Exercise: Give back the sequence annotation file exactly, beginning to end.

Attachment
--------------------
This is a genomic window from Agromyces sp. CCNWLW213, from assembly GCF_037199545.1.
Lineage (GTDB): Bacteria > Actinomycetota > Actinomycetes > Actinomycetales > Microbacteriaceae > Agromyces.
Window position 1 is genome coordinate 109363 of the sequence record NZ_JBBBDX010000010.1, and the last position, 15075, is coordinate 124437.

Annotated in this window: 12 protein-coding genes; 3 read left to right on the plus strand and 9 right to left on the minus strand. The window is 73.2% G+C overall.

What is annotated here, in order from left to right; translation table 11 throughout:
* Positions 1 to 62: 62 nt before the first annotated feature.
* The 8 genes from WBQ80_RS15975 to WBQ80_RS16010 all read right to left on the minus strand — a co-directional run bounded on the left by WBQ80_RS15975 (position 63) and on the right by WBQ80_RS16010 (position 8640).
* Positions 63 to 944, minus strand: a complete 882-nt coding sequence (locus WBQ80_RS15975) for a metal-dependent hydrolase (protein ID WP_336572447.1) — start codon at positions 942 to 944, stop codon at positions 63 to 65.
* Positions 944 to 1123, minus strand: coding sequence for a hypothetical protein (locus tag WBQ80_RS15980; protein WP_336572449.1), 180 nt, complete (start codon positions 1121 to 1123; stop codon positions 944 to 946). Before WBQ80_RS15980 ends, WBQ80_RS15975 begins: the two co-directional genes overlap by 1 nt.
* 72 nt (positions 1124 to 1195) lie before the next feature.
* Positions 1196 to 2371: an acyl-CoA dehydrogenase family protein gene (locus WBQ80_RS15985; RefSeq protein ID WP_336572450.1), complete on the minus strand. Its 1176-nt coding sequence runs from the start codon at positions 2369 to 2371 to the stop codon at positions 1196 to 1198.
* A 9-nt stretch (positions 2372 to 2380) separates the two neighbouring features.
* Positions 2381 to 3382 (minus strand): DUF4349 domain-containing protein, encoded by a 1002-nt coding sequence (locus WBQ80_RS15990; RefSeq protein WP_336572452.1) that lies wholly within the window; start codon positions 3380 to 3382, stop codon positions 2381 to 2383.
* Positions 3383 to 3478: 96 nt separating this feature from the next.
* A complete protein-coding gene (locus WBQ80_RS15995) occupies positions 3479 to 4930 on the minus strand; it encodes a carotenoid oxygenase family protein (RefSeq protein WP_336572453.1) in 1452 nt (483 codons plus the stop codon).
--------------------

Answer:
This is a genomic window from Agromyces sp. CCNWLW213, from assembly GCF_037199545.1.
Lineage (GTDB): Bacteria > Actinomycetota > Actinomycetes > Actinomycetales > Microbacteriaceae > Agromyces.
Window position 1 is genome coordinate 109363 of the sequence record NZ_JBBBDX010000010.1, and the last position, 15075, is coordinate 124437.

Annotated in this window: 12 protein-coding genes; 3 read left to right on the plus strand and 9 right to left on the minus strand. The window is 73.2% G+C overall.

What is annotated here, in order from left to right; translation table 11 throughout:
* Positions 1 to 62: 62 nt before the first annotated feature.
* The 8 genes from WBQ80_RS15975 to WBQ80_RS16010 all read right to left on the minus strand — a co-directional run bounded on the left by WBQ80_RS15975 (position 63) and on the right by WBQ80_RS16010 (position 8640).
* Positions 63 to 944, minus strand: a complete 882-nt coding sequence (locus WBQ80_RS15975) for a metal-dependent hydrolase (protein ID WP_336572447.1) — start codon at positions 942 to 944, stop codon at positions 63 to 65.
* Positions 944 to 1123, minus strand: coding sequence for a hypothetical protein (locus tag WBQ80_RS15980; protein WP_336572449.1), 180 nt, complete (start codon positions 1121 to 1123; stop codon positions 944 to 946). Before WBQ80_RS15980 ends, WBQ80_RS15975 begins: the two co-directional genes overlap by 1 nt.
* 72 nt (positions 1124 to 1195) lie before the next feature.
* Positions 1196 to 2371: an acyl-CoA dehydrogenase family protein gene (locus WBQ80_RS15985; RefSeq protein ID WP_336572450.1), complete on the minus strand. Its 1176-nt coding sequence runs from the start codon at positions 2369 to 2371 to the stop codon at positions 1196 to 1198.
* A 9-nt stretch (positions 2372 to 2380) separates the two neighbouring features.
* Positions 2381 to 3382 (minus strand): DUF4349 domain-containing protein, encoded by a 1002-nt coding sequence (locus WBQ80_RS15990; RefSeq protein WP_336572452.1) that lies wholly within the window; start codon positions 3380 to 3382, stop codon positions 2381 to 2383.
* Positions 3383 to 3478: 96 nt separating this feature from the next.
* A complete protein-coding gene (locus WBQ80_RS15995) occupies positions 3479 to 4930 on the minus strand; it encodes a carotenoid oxygenase family protein (RefSeq protein WP_336572453.1) in 1452 nt (483 codons plus the stop codon).